Resources for Writers
How to Write to Market: Really Useful Links by Amanda J Evans
In this week’s column I’m looking at how to write to market. For those choosing to self-publish, writing to market is almost always essential as is a quick release schedule if you want to stand out. Writing to market can also be used by those seeking a traditional publishing route too and I hope the links I’ve chosen to feature this week will prove very helpful. It is worth remembering that every story has already been told. Every trope has been used hundreds of times. The key to success is the way you tell the stories and the way you use the tropes. There are certain genres that never go out of fashion and that is what makes writing to market a good option for many.
- https://fundsforwriters.com/how-to-write-to-market-and-improve-your-income/ – How to Write to Market and Improve Your Income: This article is written for indie authors and details the steps to find your market, analyse it, and how to write your novel using trends. It also features some earning examples for writes that have used this method to increase their earnings.
- https://www.novelmarketing.com/151-2/ – How To Write to Market with Chris Fox: This is actually a podcast and interview with successful author Chris Fox, but it is well worth listening to if you want the answers to questions like, what it means to write to market, why authors would want to write to market, is writing to market selling out, mistakes that authors make when writing to market, how to find a hot category, how to find out how popular a genre is, and more. There’s a transcript of the interview as well if you prefer to read it. You can find out more about hungry genres in Chris’s video post on his own site called Finding a Hungry Genre: https://www.chrisfoxwrites.com/2016/06/11/write-to-market-finding-a-hungry-genre/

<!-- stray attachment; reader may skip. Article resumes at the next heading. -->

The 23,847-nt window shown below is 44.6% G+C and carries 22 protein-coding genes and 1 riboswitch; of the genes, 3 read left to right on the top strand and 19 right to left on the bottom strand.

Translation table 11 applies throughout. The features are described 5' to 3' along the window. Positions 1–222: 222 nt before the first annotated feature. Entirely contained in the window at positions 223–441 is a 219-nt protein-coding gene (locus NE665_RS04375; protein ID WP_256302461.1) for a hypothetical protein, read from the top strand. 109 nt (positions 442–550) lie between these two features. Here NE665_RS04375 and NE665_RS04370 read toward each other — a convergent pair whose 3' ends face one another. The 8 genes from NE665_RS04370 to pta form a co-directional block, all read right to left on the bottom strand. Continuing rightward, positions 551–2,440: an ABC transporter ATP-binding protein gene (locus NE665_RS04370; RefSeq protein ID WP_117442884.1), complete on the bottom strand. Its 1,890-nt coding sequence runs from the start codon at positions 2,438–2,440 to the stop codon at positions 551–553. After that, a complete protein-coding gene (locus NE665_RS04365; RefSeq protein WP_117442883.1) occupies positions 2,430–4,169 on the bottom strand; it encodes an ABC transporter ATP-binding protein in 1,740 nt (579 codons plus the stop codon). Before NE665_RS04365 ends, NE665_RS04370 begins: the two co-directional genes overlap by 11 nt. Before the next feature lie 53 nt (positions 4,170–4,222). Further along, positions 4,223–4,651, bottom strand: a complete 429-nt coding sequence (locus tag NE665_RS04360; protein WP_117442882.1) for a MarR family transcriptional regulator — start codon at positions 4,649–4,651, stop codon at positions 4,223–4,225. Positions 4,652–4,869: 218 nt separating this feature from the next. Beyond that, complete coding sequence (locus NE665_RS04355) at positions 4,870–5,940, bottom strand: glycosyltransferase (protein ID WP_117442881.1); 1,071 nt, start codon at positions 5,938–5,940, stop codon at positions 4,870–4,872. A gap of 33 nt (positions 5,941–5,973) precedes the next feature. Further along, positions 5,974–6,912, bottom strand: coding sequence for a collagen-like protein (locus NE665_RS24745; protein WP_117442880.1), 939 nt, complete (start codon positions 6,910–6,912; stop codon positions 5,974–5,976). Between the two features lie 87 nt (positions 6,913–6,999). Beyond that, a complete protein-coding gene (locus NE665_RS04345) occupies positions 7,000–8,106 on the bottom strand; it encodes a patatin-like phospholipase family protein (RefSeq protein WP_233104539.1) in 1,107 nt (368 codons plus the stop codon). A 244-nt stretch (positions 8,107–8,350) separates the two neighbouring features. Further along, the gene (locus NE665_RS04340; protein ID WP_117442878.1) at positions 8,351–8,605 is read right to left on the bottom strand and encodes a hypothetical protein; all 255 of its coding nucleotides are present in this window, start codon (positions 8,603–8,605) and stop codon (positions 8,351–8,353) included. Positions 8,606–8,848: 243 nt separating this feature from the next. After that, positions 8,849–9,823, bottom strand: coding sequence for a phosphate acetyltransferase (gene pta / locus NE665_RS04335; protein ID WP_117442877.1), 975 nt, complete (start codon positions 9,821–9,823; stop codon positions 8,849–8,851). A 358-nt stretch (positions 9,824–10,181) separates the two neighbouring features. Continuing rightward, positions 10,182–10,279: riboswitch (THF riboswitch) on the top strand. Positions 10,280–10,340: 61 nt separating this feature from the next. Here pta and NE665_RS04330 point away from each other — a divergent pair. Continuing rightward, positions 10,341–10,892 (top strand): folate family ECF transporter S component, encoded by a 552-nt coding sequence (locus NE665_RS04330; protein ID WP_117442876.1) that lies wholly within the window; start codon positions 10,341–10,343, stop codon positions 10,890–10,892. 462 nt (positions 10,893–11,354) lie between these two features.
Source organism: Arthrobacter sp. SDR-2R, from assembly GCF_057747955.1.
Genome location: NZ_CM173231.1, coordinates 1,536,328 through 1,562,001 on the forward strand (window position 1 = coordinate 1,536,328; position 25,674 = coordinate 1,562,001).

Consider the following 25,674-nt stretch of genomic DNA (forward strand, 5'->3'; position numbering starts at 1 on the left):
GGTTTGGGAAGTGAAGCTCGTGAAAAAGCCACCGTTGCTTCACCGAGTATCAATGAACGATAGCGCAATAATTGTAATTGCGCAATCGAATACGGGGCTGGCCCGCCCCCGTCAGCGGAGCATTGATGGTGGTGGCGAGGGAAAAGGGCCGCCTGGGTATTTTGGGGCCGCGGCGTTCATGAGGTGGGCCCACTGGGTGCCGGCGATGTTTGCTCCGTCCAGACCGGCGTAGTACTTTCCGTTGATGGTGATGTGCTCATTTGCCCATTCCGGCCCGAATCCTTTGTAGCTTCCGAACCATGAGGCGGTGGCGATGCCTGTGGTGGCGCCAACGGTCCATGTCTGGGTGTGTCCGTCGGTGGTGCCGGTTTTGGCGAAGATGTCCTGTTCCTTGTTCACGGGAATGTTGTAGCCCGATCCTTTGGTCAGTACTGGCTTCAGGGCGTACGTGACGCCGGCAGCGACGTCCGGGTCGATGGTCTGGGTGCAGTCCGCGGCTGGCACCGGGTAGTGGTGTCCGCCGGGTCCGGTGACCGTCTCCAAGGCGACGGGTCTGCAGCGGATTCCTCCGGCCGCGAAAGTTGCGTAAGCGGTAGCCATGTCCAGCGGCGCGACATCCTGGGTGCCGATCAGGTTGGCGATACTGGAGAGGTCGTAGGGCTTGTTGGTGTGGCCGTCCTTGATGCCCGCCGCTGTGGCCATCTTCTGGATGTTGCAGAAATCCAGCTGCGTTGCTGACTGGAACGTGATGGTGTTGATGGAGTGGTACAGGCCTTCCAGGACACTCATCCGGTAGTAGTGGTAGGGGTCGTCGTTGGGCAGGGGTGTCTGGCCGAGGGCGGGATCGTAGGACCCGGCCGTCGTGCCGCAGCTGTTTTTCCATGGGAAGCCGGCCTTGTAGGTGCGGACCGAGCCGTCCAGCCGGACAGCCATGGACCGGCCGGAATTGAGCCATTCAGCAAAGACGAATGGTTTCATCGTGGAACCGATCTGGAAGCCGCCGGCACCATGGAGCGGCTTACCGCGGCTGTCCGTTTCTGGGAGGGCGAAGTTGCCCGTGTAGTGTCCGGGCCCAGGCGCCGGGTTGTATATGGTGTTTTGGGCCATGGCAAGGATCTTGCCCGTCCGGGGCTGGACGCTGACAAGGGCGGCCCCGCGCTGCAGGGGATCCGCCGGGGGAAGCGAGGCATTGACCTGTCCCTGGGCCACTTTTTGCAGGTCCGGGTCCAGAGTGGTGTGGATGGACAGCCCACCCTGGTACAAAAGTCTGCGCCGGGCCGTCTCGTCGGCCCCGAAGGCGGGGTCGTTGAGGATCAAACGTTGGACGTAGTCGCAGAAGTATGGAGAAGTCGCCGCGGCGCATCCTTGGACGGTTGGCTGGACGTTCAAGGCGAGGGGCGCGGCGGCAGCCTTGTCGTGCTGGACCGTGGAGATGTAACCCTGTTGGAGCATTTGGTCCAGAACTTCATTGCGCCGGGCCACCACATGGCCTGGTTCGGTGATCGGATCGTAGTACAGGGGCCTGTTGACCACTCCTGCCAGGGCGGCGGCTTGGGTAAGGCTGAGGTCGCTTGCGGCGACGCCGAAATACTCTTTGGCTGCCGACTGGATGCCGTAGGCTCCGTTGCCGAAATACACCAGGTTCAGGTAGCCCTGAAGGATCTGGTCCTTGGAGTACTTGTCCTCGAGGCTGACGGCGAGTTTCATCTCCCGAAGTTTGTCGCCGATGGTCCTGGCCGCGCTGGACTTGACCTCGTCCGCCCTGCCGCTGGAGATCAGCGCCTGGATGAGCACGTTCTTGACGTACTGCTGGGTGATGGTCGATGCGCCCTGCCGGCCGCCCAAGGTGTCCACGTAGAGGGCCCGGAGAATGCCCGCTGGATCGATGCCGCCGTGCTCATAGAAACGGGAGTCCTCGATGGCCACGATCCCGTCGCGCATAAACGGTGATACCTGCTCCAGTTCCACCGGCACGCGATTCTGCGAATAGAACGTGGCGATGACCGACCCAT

- https://writermom.net/blog/write-to-market-results – Write to Market Results: If you prefer case studies and seeing results this post from WriterMom has it all. There’s a video as well as links to other videos for the different stages of writing to market followed by a lot of detail on what worked, what went wrong, what resources she used, and much more. Again, this article is geared towards self-published authors but there may be something in it for everyone.
- https://www.thecreativepenn.com/tag/write-to-market/ – How to Use Data Science to Write and Sell More Books: In this podcast, Joanna Penn talks to Chris Fox about writing to market and how to use algorithms to write better stories and sell more.
- https://prowritingaid.com/art/846/should-you-write-to-market.aspx – Should You Write to Market? ProWritingAid answers this question in this post and has a section on why you should write to market, why you shouldn’t, and how to write to intersection. It also includes some exceptions to the rule. This article is suited to both indie and traditionally published authors.
- https://www.npmartin.com/writing-urban-fantasy-to-market-the-truth/ – Writing Urban Fantasy To Market – Although this author writes urban fantasy, the sections on what exactly is writing to market and extracting the tropes can be used by anyone. She goes into detail on how to find the tropes and gives examples of what they are.
- https://ryanlanz.com/2017/03/13/writing-to-market-what-does-it-mean/ – Writing to Market, What Does it Mean? This is an excellent article that explains what writing to market, writing to niche, and writing to trend are as well as an explanation for what each of them doesn’t mean.
- https://createifwriting.com/writing-to-market-and-writing-to-trend/ – Writing to Market and Writing to Trend: I’m going to finish up this week with this podcast and article that has a lot of information on writing to market and writing to trend as well as an example of a comparison of both. She also talks about the power of a hot trope and how to find trends to work with.
I hope you enjoyed the links and I look forward to bringing you some more Really Useful Links next week. If there is a topic that you would like to see covered, get in touch and I will see what I can do.
(c) Amanda J Evans